“Christian” psychology, by offering non-existent answers to questions we have no business asking in the first place, subtly shifts God into the role of our Servant. Even though He does graciously bless us, we must break out of our insidious attitude that He has an obligation to fulfill us emotionally. We exist to please Him, and we can rejoice that He takes pleasure in us.
A little over a month after I returned to California from Wales (and a ten-day vacation in London), I sat at my typewriter excitedly ready to write my first counseling letter for Love In Action. The letter I had to answer brimmed with confusion and heartache. The writer’s husband had just told her that he struggled with homosexual feelings.
Suddenly, despite all the reading I’d done and all the instruction Anita had given me, I crumbled under the weight of inadequacy. I stared at the blank piece of paper in my typewriter, wondering how to fill it. As I prayed, the Lord helped me to remember those Bible Studies back in my high school years. Kent had taught that the Bible could answer any situation.
For the word of God is living and active, sharper than any two-edged sword, piercing to the division of soul and of spirit, of joints and of marrow, and discerning the thoughts and intentions of the heart. ~~Hebrews 4:12 (ESV)
Once I determined that Scripture would form the basis of my counseling, the words filled the pages easily. At the end of the week, I handed in three letters, all of which satisfied the office staff that I could handle the responsibility.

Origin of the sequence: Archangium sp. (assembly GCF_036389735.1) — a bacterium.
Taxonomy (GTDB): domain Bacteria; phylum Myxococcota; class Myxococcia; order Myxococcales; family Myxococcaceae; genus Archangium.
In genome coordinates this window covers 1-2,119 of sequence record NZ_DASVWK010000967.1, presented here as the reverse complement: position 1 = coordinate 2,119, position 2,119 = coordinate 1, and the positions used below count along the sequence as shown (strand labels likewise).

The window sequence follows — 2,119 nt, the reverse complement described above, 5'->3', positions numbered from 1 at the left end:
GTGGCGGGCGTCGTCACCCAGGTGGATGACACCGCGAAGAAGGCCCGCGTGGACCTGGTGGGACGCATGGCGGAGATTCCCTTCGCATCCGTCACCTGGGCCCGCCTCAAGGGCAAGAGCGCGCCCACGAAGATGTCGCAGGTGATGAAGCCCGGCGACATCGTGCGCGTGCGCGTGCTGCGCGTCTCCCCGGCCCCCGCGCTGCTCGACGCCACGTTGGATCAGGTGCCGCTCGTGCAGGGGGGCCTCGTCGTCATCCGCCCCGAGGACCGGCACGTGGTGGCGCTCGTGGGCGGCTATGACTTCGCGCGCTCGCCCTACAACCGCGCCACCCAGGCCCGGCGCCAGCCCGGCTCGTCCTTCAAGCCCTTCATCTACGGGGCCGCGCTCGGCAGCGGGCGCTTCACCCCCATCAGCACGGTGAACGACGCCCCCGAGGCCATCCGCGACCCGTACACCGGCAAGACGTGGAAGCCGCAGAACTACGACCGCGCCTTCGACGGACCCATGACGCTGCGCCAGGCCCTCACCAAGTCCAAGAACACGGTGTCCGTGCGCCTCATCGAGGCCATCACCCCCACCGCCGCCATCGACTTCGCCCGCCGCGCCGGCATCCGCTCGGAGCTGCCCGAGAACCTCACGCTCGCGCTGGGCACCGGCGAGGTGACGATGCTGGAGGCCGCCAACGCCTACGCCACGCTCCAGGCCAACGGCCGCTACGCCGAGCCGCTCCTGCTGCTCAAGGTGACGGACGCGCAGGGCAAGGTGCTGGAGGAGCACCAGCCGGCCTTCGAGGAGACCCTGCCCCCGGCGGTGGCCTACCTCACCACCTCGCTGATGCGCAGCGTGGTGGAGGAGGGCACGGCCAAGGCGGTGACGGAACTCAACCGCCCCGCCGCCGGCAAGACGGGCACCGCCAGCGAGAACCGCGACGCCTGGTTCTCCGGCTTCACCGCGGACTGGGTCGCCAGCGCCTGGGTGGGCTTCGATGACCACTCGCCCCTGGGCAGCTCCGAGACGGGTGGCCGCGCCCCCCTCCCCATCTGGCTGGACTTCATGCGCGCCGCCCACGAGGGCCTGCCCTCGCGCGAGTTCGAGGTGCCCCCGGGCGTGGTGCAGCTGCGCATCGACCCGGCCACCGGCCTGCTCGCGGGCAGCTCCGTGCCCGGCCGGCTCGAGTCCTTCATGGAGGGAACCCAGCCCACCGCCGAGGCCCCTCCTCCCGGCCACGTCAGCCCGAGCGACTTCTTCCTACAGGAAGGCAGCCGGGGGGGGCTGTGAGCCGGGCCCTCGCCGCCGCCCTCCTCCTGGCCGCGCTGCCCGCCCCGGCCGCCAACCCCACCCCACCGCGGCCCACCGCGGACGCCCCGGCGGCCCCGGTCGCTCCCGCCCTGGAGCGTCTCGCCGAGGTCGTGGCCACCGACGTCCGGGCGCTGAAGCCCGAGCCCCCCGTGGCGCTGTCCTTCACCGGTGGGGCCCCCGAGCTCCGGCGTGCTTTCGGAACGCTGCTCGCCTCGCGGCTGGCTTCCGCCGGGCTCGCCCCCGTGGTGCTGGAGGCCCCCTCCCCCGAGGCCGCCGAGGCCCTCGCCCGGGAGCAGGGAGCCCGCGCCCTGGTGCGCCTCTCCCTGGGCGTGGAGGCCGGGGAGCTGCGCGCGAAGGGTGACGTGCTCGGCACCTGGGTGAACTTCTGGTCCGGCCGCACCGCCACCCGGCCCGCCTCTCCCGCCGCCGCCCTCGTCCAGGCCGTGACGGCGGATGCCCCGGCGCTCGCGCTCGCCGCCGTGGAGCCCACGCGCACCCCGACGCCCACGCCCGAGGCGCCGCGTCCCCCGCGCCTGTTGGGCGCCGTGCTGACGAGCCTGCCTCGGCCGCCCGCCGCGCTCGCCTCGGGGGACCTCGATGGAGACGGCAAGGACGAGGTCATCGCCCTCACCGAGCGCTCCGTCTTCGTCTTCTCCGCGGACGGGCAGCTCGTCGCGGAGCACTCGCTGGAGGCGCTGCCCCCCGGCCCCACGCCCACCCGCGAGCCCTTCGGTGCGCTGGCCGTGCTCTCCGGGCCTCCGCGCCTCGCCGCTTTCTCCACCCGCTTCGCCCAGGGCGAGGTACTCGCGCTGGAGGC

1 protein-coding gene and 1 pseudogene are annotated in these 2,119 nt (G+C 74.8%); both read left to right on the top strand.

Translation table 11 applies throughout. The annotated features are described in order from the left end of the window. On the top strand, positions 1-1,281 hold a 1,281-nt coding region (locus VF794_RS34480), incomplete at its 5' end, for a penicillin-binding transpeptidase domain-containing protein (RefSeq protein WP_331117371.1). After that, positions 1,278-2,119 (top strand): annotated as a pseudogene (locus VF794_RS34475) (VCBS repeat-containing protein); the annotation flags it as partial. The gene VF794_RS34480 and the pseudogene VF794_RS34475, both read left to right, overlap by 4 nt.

Like any new worker, I made a few missteps in those early days, such as sympathetically agreeing with one emotionally abused wife that divorce might be her best option. That particular letter brought the first of only two actual corrections I received during my twelve years on staff. Gently but firmly, Anita informed me that, as a representative of Love In Action, I must never recommend divorce.
By the end of that summer, Love In Action asked me to go beyond writing to friends and family of homosexual “strugglers” (as we called them) to writing strugglers themselves. At that point, I’d grown fairly familiar with the ministry’s basic teachings. Once in a while I’d find myself taking Scriptures out of context in order to substantiate those teachings. I rationalized that I was helping people, and I still affirmed the Bible’s authority.
As time progressed and leadership applauded my use of God’s Word (although I actually misused it), I grew more comfortable with the practice. Leaders from other ex-gay ministries under the Exodus International umbrella began to notice my articles in the Love In Action newsletters, and none of them questioned my use of God’s Word. I enjoyed my notoriety, and praised the Lord that He allowed me to be the “Dear Abby” of the ex-gay world.